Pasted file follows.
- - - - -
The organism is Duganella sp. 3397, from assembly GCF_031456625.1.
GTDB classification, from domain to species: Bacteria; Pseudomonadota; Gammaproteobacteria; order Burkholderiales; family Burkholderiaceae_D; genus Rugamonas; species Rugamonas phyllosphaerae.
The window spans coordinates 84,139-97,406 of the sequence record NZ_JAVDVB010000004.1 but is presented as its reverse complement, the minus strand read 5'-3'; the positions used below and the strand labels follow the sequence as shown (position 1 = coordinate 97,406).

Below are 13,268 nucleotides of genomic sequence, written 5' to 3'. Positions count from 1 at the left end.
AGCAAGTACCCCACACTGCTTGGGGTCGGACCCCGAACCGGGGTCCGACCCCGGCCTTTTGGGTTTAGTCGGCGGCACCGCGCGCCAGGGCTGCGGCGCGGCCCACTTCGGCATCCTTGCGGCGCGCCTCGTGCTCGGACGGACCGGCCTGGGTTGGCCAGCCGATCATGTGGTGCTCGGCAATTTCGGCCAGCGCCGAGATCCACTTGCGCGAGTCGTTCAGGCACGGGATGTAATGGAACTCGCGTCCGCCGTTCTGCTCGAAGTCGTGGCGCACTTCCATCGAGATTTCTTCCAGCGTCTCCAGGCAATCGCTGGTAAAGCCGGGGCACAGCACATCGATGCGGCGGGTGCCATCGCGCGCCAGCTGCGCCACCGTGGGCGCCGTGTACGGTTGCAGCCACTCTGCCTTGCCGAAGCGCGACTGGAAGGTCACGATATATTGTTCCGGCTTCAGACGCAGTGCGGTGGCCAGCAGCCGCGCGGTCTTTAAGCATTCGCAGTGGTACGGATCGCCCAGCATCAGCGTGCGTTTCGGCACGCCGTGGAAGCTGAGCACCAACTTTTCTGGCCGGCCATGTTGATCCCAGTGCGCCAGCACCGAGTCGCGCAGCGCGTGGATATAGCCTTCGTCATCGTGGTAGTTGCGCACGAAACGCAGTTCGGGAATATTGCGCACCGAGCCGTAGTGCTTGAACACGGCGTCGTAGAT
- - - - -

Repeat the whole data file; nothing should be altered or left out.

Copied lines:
The organism is Duganella sp. 3397, from assembly GCF_031456625.1.
GTDB classification, from domain to species: Bacteria; Pseudomonadota; Gammaproteobacteria; order Burkholderiales; family Burkholderiaceae_D; genus Rugamonas; species Rugamonas phyllosphaerae.
The window spans coordinates 84,139-97,406 of the sequence record NZ_JAVDVB010000004.1 but is presented as its reverse complement, the minus strand read 5'-3'; the positions used below and the strand labels follow the sequence as shown (position 1 = coordinate 97,406).

Below are 13,268 nucleotides of genomic sequence, written 5' to 3'. Positions count from 1 at the left end.
AGCAAGTACCCCACACTGCTTGGGGTCGGACCCCGAACCGGGGTCCGACCCCGGCCTTTTGGGTTTAGTCGGCGGCACCGCGCGCCAGGGCTGCGGCGCGGCCCACTTCGGCATCCTTGCGGCGCGCCTCGTGCTCGGACGGACCGGCCTGGGTTGGCCAGCCGATCATGTGGTGCTCGGCAATTTCGGCCAGCGCCGAGATCCACTTGCGCGAGTCGTTCAGGCACGGGATGTAATGGAACTCGCGTCCGCCGTTCTGCTCGAAGTCGTGGCGCACTTCCATCGAGATTTCTTCCAGCGTCTCCAGGCAATCGCTGGTAAAGCCGGGGCACAGCACATCGATGCGGCGGGTGCCATCGCGCGCCAGCTGCGCCACCGTGGGCGCCGTGTACGGTTGCAGCCACTCTGCCTTGCCGAAGCGCGACTGGAAGGTCACGATATATTGTTCCGGCTTCAGACGCAGTGCGGTGGCCAGCAGCCGCGCGGTCTTTAAGCATTCGCAGTGGTACGGATCGCCCAGCATCAGCGTGCGTTTCGGCACGCCGTGGAAGCTGAGCACCAACTTTTCTGGCCGGCCATGTTGATCCCAGTGCGCCAGCACCGAGTCGCGCAGCGCGTGGATATAGCCTTCGTCATCGTGGTAGTTGCGCACGAAACGCAGTTCGGGAATATTGCGCACCGAGCCGTAGTGCTTGAACACGGCGTCGTAGAT